Bad Border Bill Puts Iconic Wildlife, Lands and Waters in Danger
Border security legislation suspends environmental protections, allows border officials to run roughshod across thousands of acres of public lands
Aislinn Maestas and Bentley Johnson
The U.S. House of Representatives today is expected to pass a package of public lands bills (H.R. 2578) which includes a provision put forth by Rep. Rob Bishop (R-UT) that sacrifices clean water, clean air, wildlife habitat and waterways.
The National Security and Federal Lands Protection Act would create a non-compliance “operational zone” where conservation and environmental laws are allowed to be ignored on public lands within 100 miles of a U.S. land border. This gives U.S. Customs and Border Protection the ability to circumvent 16 laws, including the Endangered Species Act, Wilderness Act, and National Environmental Policy Act.
Jim Lyon, Vice President for Conservation Policy for the National Wildlife Federation said today:
“This legislation is an outright attack on America’s public lands. By allowing border officials to sidestep environmental checks and balances, this provision could turn some of our most wild and scenic public lands into construction sites, crisscrossed with roads and fences.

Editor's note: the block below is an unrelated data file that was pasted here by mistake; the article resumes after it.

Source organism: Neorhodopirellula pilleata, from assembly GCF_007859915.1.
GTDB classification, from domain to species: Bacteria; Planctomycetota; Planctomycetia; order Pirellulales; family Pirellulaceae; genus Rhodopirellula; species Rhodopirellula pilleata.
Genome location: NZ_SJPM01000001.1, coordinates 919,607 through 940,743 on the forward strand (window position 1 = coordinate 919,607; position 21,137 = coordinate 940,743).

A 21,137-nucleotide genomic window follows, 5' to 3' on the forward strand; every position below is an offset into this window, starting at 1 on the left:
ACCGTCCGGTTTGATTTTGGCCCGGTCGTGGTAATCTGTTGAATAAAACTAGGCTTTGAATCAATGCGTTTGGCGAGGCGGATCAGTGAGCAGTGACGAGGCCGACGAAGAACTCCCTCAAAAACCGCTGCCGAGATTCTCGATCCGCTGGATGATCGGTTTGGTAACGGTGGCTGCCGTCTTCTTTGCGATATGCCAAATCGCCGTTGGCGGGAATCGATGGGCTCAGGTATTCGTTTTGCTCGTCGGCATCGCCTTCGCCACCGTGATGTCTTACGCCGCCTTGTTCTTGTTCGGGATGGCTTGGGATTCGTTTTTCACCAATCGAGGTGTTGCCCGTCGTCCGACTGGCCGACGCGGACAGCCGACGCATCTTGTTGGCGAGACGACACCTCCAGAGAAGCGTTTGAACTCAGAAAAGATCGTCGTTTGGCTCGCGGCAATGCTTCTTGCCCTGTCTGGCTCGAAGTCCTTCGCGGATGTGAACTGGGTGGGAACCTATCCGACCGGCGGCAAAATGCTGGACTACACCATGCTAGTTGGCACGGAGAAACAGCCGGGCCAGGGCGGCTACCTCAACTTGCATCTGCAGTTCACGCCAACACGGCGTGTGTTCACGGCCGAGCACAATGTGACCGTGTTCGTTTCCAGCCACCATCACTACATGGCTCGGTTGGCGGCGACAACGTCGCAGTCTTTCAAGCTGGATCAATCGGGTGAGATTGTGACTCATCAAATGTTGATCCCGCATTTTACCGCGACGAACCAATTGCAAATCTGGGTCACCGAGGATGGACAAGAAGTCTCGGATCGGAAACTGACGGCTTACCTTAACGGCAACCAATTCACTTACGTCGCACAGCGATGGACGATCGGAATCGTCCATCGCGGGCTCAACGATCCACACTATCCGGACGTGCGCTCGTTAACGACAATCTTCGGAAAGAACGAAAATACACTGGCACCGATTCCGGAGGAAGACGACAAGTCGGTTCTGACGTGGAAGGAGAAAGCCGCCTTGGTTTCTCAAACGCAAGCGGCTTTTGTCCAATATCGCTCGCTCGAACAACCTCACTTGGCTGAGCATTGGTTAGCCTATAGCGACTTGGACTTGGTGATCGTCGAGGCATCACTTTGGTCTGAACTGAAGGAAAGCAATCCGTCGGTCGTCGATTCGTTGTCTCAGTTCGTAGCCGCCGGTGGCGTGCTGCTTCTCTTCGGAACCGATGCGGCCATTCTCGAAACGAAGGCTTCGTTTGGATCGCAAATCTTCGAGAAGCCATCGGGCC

“The 100 mile-wide non-compliance zone includes dozens of our country’s most exceptional places to hunt, fish and view wildlife, including Glacier National Park, the Boundary Waters Canoe Area Wilderness, Allegheny National Forest, and Olympic National Forest. If this bill is signed into law, our access to hunt, fish and recreate on these lands could be cut off without any recourse, and vital habitat for species like mule deer, bighorn sheep, elk, cutthroat trout and largemouth bass could be destroyed on a whim.”
Conservationists, hunters, anglers, and communities on both borders are opposing this far-reaching piece of legislation.
NWF is committed to safeguarding national parks, forests, wildlife refuges and monuments, as well as state and local areas owned by the public